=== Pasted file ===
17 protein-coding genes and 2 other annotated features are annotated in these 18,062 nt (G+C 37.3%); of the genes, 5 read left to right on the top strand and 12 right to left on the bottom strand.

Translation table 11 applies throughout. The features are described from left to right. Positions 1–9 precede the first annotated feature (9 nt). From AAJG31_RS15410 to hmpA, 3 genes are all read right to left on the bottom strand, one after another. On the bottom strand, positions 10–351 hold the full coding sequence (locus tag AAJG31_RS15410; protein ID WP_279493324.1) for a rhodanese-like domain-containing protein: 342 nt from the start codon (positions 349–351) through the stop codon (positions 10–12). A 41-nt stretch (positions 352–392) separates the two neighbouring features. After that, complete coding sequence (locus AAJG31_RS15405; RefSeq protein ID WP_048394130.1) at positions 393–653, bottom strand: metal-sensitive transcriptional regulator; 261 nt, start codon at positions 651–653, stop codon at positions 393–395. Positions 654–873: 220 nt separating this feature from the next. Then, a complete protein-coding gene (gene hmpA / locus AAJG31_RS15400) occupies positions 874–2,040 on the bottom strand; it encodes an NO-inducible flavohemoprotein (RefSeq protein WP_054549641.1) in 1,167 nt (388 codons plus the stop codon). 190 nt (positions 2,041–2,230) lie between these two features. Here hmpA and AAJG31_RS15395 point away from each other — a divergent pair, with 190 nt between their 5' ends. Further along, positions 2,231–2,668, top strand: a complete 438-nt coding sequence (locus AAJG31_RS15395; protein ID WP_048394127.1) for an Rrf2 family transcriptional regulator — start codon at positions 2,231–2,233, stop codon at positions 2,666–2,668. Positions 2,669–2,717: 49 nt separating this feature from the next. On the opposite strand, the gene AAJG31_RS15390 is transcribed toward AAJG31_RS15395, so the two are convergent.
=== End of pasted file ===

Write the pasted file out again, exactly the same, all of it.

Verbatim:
17 protein-coding genes and 2 other annotated features are annotated in these 18,062 nt (G+C 37.3%); of the genes, 5 read left to right on the top strand and 12 right to left on the bottom strand.

Translation table 11 applies throughout. The features are described from left to right. Positions 1–9 precede the first annotated feature (9 nt). From AAJG31_RS15410 to hmpA, 3 genes are all read right to left on the bottom strand, one after another. On the bottom strand, positions 10–351 hold the full coding sequence (locus tag AAJG31_RS15410; protein ID WP_279493324.1) for a rhodanese-like domain-containing protein: 342 nt from the start codon (positions 349–351) through the stop codon (positions 10–12). A 41-nt stretch (positions 352–392) separates the two neighbouring features. After that, complete coding sequence (locus AAJG31_RS15405; RefSeq protein ID WP_048394130.1) at positions 393–653, bottom strand: metal-sensitive transcriptional regulator; 261 nt, start codon at positions 651–653, stop codon at positions 393–395. Positions 654–873: 220 nt separating this feature from the next. Then, a complete protein-coding gene (gene hmpA / locus AAJG31_RS15400) occupies positions 874–2,040 on the bottom strand; it encodes an NO-inducible flavohemoprotein (RefSeq protein WP_054549641.1) in 1,167 nt (388 codons plus the stop codon). 190 nt (positions 2,041–2,230) lie between these two features. Here hmpA and AAJG31_RS15395 point away from each other — a divergent pair, with 190 nt between their 5' ends. Further along, positions 2,231–2,668, top strand: a complete 438-nt coding sequence (locus AAJG31_RS15395; protein ID WP_048394127.1) for an Rrf2 family transcriptional regulator — start codon at positions 2,231–2,233, stop codon at positions 2,666–2,668. Positions 2,669–2,717: 49 nt separating this feature from the next. On the opposite strand, the gene AAJG31_RS15390 is transcribed toward AAJG31_RS15395, so the two are convergent.